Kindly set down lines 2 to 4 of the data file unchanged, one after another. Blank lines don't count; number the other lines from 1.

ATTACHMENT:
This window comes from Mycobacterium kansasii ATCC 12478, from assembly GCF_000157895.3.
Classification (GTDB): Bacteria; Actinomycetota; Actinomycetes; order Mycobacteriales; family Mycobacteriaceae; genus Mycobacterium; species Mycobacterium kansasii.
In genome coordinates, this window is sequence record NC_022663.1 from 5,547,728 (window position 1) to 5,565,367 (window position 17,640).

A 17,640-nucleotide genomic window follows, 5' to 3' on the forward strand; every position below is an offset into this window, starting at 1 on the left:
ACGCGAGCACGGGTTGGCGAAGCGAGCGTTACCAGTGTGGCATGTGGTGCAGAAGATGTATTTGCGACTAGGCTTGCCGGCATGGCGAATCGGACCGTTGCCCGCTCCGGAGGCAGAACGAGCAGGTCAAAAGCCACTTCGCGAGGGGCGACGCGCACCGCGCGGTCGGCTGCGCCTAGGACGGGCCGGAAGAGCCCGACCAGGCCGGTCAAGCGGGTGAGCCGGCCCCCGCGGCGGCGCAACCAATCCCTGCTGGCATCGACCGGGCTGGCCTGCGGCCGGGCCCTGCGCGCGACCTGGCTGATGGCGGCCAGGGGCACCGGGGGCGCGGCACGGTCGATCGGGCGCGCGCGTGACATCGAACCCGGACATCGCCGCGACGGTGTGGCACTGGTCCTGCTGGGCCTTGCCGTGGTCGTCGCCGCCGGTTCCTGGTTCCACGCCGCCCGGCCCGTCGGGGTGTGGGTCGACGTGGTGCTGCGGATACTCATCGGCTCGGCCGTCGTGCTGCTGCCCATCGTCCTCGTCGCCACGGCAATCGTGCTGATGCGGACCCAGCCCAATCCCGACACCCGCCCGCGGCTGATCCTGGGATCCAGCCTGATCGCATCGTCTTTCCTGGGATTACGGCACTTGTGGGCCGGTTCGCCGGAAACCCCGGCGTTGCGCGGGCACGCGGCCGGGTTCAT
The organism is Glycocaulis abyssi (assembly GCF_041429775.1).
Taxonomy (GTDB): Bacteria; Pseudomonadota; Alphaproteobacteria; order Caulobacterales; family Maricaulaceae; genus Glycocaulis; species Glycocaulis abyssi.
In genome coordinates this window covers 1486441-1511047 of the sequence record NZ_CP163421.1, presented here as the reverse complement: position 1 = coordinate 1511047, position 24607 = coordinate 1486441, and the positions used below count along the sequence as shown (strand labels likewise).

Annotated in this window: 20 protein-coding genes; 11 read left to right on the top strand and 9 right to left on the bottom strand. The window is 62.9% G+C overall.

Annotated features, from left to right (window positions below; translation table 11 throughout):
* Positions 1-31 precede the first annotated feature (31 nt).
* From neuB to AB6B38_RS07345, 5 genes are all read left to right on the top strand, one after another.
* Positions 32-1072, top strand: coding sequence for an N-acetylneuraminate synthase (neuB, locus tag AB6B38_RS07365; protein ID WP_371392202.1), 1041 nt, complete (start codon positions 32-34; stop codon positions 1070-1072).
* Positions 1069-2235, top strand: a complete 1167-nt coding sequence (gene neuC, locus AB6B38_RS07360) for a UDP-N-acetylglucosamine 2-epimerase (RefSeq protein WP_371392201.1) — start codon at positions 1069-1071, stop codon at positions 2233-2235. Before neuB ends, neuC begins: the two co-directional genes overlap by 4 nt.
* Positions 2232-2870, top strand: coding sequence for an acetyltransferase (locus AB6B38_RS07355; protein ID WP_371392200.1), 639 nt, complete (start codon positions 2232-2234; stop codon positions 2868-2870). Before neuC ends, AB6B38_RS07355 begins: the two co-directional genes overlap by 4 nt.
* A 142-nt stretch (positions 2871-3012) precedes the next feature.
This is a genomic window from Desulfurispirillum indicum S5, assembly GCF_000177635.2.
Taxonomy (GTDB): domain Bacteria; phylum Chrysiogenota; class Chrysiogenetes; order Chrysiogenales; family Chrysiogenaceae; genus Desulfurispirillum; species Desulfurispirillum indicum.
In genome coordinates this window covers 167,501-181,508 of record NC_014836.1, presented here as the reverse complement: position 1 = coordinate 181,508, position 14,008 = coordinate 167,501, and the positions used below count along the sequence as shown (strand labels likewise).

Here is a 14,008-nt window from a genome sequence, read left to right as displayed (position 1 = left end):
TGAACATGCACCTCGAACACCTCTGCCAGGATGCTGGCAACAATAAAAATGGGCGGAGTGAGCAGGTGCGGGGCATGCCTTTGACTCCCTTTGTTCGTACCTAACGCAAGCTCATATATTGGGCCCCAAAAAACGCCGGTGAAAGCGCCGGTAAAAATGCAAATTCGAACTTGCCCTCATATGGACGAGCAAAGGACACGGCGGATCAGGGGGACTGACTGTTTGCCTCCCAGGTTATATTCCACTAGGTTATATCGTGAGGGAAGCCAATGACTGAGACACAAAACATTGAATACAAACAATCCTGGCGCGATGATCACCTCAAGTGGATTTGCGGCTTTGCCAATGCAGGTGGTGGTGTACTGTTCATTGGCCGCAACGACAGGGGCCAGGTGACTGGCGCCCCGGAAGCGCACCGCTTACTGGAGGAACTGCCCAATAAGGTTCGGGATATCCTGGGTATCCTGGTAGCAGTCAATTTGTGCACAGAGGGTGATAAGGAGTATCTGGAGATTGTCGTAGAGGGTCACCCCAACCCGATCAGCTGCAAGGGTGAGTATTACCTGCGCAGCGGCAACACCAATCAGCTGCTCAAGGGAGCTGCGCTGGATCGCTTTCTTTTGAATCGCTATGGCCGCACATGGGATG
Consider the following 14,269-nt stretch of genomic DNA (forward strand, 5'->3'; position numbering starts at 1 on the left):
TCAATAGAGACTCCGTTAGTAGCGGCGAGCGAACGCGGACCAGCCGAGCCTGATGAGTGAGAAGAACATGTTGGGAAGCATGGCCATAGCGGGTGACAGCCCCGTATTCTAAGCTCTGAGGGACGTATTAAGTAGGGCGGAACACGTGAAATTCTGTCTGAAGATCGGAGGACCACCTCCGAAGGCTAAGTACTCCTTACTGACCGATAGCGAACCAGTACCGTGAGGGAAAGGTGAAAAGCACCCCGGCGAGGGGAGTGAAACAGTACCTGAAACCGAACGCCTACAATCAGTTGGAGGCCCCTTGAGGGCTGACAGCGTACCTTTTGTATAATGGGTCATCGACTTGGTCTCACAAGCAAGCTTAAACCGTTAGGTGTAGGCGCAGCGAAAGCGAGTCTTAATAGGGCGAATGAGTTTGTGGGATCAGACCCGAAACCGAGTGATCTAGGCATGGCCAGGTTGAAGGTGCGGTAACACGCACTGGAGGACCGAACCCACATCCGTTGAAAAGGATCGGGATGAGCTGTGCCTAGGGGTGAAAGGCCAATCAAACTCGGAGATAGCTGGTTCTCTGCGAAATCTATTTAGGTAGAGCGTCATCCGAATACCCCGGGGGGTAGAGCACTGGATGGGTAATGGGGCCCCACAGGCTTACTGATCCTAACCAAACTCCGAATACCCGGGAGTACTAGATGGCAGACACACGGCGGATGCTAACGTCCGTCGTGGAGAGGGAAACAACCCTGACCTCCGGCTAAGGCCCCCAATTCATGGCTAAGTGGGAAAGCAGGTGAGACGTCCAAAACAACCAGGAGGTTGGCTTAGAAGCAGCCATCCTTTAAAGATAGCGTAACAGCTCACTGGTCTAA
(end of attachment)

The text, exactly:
Classification (GTDB): Bacteria; Actinomycetota; Actinomycetes; order Mycobacteriales; family Mycobacteriaceae; genus Mycobacterium; species Mycobacterium kansasii.
In genome coordinates, this window is sequence record NC_022663.1 from 5,547,728 (window position 1) to 5,565,367 (window position 17,640).

A 17,640-nucleotide genomic window follows, 5' to 3' on the forward strand; every position below is an offset into this window, starting at 1 on the left: